EPI 703. Grant Proposal Writing.-To provide the student with information about grant proposal writing and practice in preparing a grant proposal for submission.  The proposal must relate to an epidemiologic topic.  Human subject issues are discussed. Prerequisite: Must be a doctoral student or with permission of instructor. 3 hours. Course offered every even calendar year. Fall (Arnett)

EPI 704. Advanced EPI Methods.-This course provides an advanced introduction to fundamental epidemiologic concepts and methods, including causal inference, bias, and study design.  This course is the first course in the sequence of the three required core epidemiology courses for doctoral students in epidemiology. 3 hours. Fall (Carson)

EPI 710. The Analysis of Case-Control Studies.-This course is designed to provide doctoral students in epidemiology with practical experience in the analysis and interpretation of data from case-control studies.  Specific aims are: To outline a strategy for data analysis and review relevant methodologic issues and to apply stratified analysis methods and regression models in the study of diseases of multifactorial etiology. Prerequisites: Permission of instructor. 3 hours. Spring (Irvin)

EPI 713. Cancer Epidemiology and Control.- This course will address methodology and substantive issues in cancer epidemiology. Content will include definitions, biological origins and pathological and clinical aspects of cancer; an introduction to information sources and methods in cancer epidemiology; the global burden of cancer; descriptive epidemiology and major risk factors for various forms of cancer; strategies for cancer prevention and the role of epidemiology developing and evaluating those strategies. Prerequisite: Doctoral student status in any Public Health discipline. Permission of instructor for students in other programs and schools. 3 hours. Summer (Waterbor)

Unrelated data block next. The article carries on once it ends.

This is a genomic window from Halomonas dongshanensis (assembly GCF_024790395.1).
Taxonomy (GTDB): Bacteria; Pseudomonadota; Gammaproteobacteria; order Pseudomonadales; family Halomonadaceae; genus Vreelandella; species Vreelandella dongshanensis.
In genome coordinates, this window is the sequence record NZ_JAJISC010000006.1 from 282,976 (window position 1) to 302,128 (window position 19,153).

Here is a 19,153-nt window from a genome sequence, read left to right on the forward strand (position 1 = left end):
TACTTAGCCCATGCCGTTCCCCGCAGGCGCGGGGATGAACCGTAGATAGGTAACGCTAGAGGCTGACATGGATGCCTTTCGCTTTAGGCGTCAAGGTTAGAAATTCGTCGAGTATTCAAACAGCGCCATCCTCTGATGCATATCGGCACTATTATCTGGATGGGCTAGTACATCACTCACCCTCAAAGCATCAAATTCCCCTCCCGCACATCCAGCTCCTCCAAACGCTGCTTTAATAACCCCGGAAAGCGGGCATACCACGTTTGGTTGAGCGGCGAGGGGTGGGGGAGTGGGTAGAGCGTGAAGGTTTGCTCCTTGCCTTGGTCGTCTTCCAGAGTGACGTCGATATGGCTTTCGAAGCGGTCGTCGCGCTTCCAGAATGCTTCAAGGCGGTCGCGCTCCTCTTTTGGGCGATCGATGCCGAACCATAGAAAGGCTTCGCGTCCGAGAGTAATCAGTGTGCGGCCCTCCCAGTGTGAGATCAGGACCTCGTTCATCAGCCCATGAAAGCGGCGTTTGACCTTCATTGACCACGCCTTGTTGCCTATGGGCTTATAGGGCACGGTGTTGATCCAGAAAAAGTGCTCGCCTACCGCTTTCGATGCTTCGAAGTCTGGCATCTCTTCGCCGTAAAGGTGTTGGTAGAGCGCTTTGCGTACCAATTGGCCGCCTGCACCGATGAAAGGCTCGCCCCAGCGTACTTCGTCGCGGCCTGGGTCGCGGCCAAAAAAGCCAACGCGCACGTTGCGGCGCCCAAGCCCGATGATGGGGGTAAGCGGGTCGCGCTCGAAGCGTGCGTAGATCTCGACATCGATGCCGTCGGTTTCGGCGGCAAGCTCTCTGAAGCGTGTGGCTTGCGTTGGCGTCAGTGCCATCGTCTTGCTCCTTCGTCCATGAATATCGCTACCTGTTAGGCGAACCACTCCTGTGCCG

EPI 720. The Analysis of Follow-up Studies.-Designed to provide doctoral students in epidemiology with practical experience in the analysis and interpretation of data from follow-up studies.  Specific aims are: to outline a strategy for data analysis and review relevant methodologic issues and to apply stratified analysis methods and regression models in the study of diseases of multifactorial etiology. Prerequisites: Permission of instructor. 3 hours. Summer (Levitan)

EPI 721/621. HIV/AIDS and STD's.-Basic biology and pathogenesis, historical and current trends, domestic and international epidemiology, determinants of spread, immunogenetics and host susceptibility, options for prevention, surveillance and control of sexually transmitted diseases (STD's) and HIV/AIDS. Doctoral students will be responsible for writing a critical review paper or a grant application based on a STD/HIV topic of significant public health importance. Prerequisite: Clinical doctoral degree (MD, DDS, DVM, DSN, or other similar degrees with approval); or be at least a second year masters student, or permission of instructor. 3 hours. Fall (Jolly)